Joan Geyer's Story Behind the Art

Lyre-leafed sage
Salvia lyrata
Salvia lyrata, commonly known as lyre-leafed sage, has been part of my life ever since I moved to central Georgia twenty years ago. This rolling upland region had been heavily wooded before developers came, built roads, and divided the land into parcels. I claimed one for my own, a beautiful acre of dogwoods, redbuds, towering pines and hardwoods. This was my forest primeval.
A creek flows through a low, sunny place near the road. When I first came, this area was overgrown with waist-high weeds and saplings, making it impassable. And so, during that initial spring and summer, one might have found me down by the creek with a pruner and a  battery- powered saw. One day I discovered a small patch of lavender flowers clustered atop tall stems, almost hidden among the weeds. When the time came to do the mowing,  I took care to protect these plants after pulling up the weeds around them. What species were these spikes of  lovely  flowers with their hairy stems and oddly-shaped bright green leaves? I didn’t know very much about wildflowers except for the more common species. A field guide was a must!                
Within two to three years my hard work was rewarded with a beautiful blooming field of Salvia lyrata, which continue to give pleasure to passersby each spring. I still mow this field next to the creek, starting in summer after the lavender flowers have faded and the rust-colored calyxes have spread their seeds. The larger basal leaves, six to seven inches long, and the tall square stems will get cut back. The rosettes of smaller dark green and purple leaves will remain through a summer of mowing and on to the next spring. These plants create the perfect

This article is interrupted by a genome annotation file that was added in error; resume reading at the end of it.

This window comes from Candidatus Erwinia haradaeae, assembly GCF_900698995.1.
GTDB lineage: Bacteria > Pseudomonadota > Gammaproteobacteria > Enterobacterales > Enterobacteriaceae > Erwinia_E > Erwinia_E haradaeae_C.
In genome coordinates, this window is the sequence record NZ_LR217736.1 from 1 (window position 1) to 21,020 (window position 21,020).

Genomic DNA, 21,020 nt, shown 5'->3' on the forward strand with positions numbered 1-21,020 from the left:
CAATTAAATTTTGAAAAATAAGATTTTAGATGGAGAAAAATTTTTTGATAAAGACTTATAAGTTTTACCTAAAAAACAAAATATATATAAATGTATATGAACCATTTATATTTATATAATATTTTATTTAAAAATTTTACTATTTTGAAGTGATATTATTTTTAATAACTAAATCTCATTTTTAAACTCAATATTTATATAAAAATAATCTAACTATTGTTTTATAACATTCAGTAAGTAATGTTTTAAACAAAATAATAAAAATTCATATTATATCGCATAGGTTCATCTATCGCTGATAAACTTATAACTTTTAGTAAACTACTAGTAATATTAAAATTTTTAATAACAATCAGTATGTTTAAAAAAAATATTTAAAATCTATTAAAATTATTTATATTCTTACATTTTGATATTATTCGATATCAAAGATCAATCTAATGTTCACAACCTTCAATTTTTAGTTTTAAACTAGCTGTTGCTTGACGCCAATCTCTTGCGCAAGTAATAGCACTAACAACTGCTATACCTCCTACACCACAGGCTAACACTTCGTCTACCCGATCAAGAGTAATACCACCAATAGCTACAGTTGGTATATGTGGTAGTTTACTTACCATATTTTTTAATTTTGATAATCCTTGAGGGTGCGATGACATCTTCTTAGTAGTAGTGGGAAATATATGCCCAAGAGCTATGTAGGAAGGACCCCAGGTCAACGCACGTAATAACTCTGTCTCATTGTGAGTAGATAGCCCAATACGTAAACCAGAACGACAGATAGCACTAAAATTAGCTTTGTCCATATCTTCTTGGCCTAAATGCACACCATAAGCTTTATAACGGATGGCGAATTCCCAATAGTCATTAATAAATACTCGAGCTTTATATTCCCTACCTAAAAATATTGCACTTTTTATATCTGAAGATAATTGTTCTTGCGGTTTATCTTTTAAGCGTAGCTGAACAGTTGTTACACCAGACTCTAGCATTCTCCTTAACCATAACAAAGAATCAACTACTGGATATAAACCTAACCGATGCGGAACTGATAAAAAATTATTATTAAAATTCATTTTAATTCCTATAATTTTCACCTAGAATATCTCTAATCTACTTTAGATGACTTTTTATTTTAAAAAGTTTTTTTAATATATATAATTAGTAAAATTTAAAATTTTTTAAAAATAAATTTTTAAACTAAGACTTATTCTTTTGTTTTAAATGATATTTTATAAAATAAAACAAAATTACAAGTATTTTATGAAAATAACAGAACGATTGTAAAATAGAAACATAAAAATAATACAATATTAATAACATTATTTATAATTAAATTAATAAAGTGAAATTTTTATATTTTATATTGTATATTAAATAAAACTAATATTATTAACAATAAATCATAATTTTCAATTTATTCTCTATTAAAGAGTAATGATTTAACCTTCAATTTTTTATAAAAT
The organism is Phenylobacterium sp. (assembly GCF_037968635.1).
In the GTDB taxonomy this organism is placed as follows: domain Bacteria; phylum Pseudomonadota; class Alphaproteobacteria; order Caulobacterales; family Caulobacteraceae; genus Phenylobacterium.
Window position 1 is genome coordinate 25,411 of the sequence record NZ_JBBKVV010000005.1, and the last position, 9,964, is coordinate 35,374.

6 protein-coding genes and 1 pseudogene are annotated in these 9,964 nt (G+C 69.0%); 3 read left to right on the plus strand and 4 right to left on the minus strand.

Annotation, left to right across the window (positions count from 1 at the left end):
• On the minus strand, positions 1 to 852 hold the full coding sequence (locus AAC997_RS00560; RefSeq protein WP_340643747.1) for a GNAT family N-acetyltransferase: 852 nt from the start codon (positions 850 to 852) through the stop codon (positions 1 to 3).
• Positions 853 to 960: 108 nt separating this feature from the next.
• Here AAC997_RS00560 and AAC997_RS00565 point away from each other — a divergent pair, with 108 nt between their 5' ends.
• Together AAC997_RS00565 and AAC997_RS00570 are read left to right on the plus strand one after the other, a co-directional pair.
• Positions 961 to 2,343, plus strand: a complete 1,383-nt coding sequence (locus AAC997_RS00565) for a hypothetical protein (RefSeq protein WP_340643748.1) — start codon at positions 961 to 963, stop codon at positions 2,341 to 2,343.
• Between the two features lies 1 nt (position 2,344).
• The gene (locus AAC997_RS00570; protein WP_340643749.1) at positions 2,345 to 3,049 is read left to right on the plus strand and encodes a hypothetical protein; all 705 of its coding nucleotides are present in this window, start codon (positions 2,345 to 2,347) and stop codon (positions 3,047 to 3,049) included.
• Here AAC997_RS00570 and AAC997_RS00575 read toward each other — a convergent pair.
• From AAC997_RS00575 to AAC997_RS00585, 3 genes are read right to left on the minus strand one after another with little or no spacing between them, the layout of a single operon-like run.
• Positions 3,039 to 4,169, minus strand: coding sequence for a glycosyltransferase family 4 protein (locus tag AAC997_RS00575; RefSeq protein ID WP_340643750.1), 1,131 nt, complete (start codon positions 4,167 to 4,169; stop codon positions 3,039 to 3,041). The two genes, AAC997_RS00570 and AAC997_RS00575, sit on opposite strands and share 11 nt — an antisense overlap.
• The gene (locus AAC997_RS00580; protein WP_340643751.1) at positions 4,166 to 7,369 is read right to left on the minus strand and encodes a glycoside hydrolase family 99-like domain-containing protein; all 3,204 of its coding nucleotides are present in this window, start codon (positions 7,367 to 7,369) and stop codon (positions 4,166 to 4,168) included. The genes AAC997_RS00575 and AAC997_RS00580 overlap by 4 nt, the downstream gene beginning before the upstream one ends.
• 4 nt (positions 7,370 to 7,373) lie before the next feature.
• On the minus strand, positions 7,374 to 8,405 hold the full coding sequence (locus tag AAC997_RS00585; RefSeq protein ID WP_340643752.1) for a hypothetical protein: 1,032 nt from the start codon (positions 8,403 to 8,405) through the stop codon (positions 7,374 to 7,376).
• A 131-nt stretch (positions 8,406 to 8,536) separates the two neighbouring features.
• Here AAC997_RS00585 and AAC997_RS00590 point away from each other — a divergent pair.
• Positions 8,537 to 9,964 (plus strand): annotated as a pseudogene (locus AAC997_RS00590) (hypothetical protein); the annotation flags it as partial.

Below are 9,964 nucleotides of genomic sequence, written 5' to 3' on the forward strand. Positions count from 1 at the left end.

The Salvia lyrata in my garden never form groundcovers. The plants always grow singly, whether in bare spots or in patches of blue-eyed grass and wild ageratum. As summer wears on, their leaf colors intensify. Bright green leaves tinged with purple become a deeper purple with dark green centers. A leaf might turn magenta or orange, especially when stressed.                                                              
A few of the rosettes will disappear entirely and return the following spring.
All of the wildflowers which grow on my land have started out as “volunteers”, some species   becoming prolific. Sadly, several plants don’t reproduce at all, including a Catesby’s  trillium and a striped gentian; both have been growing here for a long time. I always protect these plants with a bit of wire fencing. Over the past twenty years I’ve found more than seventy-five species of native flowering plants, (herbaceous and woody), growing on my tiny acre. Some species stay for several years and then disappear. Others never leave and just keep multiplying. Once in a while a newcomer will show up. (I’m always on the lookout for unfamiliar leaves!)
Documenting, portraying, and protecting just a few of our precious native species has been my mission and my passion. Most of my neighbors have lawns that stretch to the boundaries of their properties. I have woods and ravines and wildflowers.
NEXT Story
BACK to list


  • (C) Joan Lavigueur Geyer